The World is a Stage

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The World is a Stage - Laurel Beechey

Twenty one years ago, in 1993, I was asked to by the Tillsonburg Legion to research what it was like in Tillsonburg during WWI. I read some microfilm, but I went to the retirement centres and nursing homes to find the people that actually lived through that war to end all wars.

Although the research was to be about the home front, I found several men who actually fought in the war. As they were all old and not long to be of this world, I realized that if I didn’t get their stories right then, they would be lost forever.

One interview, was with a gentlemen who was not shy in telling his tumultuous tale. He had three brothers who enlisted soon after July 28, 1914 the day the shot echoed through the world. All four boys lived through the war, although wounded.

He, himself, had to wait until he was 18 before going off to war in 1917. At first he was sent to Russia fighting for about a month and was involved with building a barracks. As the Bolsheviks, with Lenin as leader, took over the country, they appealed for peace with Germany, so in the spring he was then shipped to Italy to fight in the “hills”. Because of the rocks, trenches were not used, however the hills were tunneled. Guns were mounted on the outside while ammunition and men were on the inside. He recalled receiving packages from home and sleeping with them as a pillow so they would not be stolen.

I had begun realizing while he told his story that this man had not been on our side, he had been the enemy. It was a jolt to me, for both my grandfathers had fought in WWI, and I had not ever considered that I would meet their enemy. The man’s story went on, in fact once he started it poured out of him.

By the fall of 1918 their army could no longer hold the line. This gentlemen became very agitated and emotional when describing their troop’s retreat through Austria. He had been with the artillery using 14-pound, shelled guns. They were behind their front lines lobbing shells over their own men at their enemy, trying to slow them down.

By this time they did not have any horses left, as they had all starved to death, so the men had to pull those guns themselves. He cried as he recalled that retreat, for too often they had to step over or on bodies or pieces of bodies, often their own comrades. The smell was horrendous.

In his unit’s last battle, 200 men started fighting and only 13 were left alive at the end. They just stood there in shock, having no idea what they were supposed to do. He remembered that he had been fighting British and Canadians at that time, and in our time, that day, we were both crying and holding hands. I have tears today recalling the agony he was going through telling me his story. It was not a far distant memory; he took me there. But the story was not quite finished.

His return to his home was also very emotional for him to recall. It was very dark and he could not get in his parent’s home so he had to wake the family, who were terrified, not knowing who it was at their door. They found him outside, covered in lice and parasites and outside is where he stayed until he had been stripped, cleaned and his clothes burned. Ah, but when he told me of seeing and speaking to his mother, he broke down again.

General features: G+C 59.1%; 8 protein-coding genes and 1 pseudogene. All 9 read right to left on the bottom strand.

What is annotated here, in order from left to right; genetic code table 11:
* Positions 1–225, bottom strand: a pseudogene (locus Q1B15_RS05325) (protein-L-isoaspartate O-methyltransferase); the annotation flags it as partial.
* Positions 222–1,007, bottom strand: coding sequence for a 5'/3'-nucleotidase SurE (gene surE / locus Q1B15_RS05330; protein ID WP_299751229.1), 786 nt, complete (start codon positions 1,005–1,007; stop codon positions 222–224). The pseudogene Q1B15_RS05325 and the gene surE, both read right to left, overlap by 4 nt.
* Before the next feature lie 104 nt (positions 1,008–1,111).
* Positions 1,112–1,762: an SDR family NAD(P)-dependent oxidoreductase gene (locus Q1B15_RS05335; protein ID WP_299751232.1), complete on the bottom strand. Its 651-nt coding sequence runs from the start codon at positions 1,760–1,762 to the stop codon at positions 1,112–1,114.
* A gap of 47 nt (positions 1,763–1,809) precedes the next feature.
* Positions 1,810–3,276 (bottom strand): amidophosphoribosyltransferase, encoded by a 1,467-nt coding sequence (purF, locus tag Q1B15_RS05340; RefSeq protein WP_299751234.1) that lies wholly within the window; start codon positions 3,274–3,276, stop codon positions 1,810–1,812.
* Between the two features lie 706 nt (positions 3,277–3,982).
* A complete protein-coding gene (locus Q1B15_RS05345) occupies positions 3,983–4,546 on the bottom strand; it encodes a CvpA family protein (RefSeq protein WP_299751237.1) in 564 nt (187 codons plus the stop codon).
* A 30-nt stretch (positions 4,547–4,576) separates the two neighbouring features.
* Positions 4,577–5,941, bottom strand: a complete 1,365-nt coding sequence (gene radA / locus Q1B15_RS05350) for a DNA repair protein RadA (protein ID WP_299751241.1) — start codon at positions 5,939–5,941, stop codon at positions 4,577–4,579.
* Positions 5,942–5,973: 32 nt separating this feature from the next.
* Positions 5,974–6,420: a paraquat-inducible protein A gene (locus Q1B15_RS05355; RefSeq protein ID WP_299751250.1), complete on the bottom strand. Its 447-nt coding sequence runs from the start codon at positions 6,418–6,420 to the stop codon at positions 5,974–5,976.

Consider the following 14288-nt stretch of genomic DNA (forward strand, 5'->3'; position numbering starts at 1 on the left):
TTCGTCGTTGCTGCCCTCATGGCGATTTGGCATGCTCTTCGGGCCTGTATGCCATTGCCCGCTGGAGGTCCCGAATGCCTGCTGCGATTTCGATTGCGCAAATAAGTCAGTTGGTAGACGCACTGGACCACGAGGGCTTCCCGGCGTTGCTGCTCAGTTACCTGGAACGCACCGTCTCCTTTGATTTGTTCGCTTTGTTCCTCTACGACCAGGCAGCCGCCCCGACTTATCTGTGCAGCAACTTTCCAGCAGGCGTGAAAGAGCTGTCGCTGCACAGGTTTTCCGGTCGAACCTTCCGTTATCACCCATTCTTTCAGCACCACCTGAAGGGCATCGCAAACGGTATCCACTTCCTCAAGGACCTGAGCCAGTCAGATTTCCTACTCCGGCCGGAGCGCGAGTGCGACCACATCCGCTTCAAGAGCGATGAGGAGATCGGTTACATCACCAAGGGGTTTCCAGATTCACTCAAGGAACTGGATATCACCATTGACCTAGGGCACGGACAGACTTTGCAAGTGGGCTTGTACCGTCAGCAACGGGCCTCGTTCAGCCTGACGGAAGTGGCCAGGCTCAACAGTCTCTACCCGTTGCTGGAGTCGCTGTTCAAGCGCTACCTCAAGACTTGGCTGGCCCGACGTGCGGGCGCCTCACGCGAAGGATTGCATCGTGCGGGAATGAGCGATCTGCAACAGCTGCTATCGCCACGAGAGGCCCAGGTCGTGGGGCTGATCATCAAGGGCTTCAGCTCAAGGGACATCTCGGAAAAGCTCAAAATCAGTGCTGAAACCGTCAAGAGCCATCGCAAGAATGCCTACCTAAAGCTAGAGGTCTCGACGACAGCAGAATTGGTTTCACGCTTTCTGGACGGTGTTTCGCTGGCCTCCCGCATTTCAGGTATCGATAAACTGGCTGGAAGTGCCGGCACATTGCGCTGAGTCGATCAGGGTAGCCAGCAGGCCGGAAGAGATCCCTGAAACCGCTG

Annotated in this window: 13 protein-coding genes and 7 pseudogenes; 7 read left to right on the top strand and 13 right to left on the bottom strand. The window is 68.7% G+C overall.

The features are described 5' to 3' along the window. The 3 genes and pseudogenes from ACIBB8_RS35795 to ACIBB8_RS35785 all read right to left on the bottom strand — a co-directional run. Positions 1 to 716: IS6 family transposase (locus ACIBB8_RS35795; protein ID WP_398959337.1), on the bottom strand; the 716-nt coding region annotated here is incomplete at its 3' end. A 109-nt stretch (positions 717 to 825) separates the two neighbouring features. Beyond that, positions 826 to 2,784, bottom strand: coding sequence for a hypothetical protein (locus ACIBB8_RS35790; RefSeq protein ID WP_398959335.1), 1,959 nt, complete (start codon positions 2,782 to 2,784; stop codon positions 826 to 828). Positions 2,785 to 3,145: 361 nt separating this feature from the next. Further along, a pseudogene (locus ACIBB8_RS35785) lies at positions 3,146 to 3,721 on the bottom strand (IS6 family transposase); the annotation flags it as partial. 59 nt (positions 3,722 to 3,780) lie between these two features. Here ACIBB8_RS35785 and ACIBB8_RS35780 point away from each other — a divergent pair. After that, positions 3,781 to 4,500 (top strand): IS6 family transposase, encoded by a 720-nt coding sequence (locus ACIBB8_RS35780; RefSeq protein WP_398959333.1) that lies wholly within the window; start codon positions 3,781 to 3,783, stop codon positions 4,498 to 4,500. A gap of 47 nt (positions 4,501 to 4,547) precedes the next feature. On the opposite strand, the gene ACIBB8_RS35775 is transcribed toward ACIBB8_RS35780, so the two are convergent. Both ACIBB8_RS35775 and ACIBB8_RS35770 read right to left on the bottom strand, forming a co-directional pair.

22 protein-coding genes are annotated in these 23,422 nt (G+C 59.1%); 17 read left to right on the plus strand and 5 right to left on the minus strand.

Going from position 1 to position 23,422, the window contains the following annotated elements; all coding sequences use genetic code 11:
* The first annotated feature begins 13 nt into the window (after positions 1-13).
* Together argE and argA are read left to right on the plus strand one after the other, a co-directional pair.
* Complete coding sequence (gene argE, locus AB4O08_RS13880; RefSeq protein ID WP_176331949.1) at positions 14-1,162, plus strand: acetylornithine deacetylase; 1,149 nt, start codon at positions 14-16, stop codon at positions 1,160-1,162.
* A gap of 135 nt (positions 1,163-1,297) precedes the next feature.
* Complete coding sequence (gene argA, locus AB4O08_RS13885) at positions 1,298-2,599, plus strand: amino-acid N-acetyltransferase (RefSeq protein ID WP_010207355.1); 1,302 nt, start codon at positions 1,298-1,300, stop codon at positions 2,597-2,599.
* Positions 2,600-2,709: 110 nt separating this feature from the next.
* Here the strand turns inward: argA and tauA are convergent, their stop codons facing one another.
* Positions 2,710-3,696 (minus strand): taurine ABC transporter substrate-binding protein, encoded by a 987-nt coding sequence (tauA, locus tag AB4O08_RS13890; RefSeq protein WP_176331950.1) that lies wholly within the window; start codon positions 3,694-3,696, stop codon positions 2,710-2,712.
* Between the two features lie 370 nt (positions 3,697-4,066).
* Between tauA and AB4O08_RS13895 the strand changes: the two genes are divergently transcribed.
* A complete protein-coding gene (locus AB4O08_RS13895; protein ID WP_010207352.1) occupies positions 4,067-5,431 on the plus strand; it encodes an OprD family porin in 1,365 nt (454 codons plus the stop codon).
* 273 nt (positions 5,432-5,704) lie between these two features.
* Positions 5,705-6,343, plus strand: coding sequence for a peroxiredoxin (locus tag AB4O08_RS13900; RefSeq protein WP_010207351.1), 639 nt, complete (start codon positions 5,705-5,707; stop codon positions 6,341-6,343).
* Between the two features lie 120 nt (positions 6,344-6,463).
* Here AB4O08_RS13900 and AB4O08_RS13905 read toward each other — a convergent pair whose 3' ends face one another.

Now at home, with the war over, life was not good. There was a shortage of everything. Permits were needed to even grind the little grain they could get. He recalled his parents using a hand meat grinder for the job, and eating very rough bread. The government during and after the war had taken everything. Families tried to start over but found it impossible. He moved to Canada in 1926, from Hungary, at the age of 27. A great wave of guilt washed over him as he told me this, for he had confessed to fighting and killing men from Canada, less than 10 years before, yet our country took him and so many others in.

We were both exhausted from the emotional turmoil and tears spent during his story. Could I forgive him? I, who could not even comprehend what he had gone through. All he did was what he was told to do, trusting his own government was right. Could I forgive myself, for being so naive to not understand that 99 per cent of ‘the enemy’ were not monsters and never in the sights of our guns? The real enemies were in safe war rooms hundreds of miles away, away from the blood, gore and stench.

The gentleman had one last disturbing fact to share with me; no one had ever asked him about the war and his experiences. They did not ask, so he did not tell them. He was 94 years old when I asked, and 75 years of pent up horror poured out. I hope it gave him the peace he needed. It gave me nightmares.

His one request, for when I told his story, was to not give his name until after he died. I obeyed that request, but today it is honour to tell you his name: Frank Latos. And how proud I was to have been privileged with his story.

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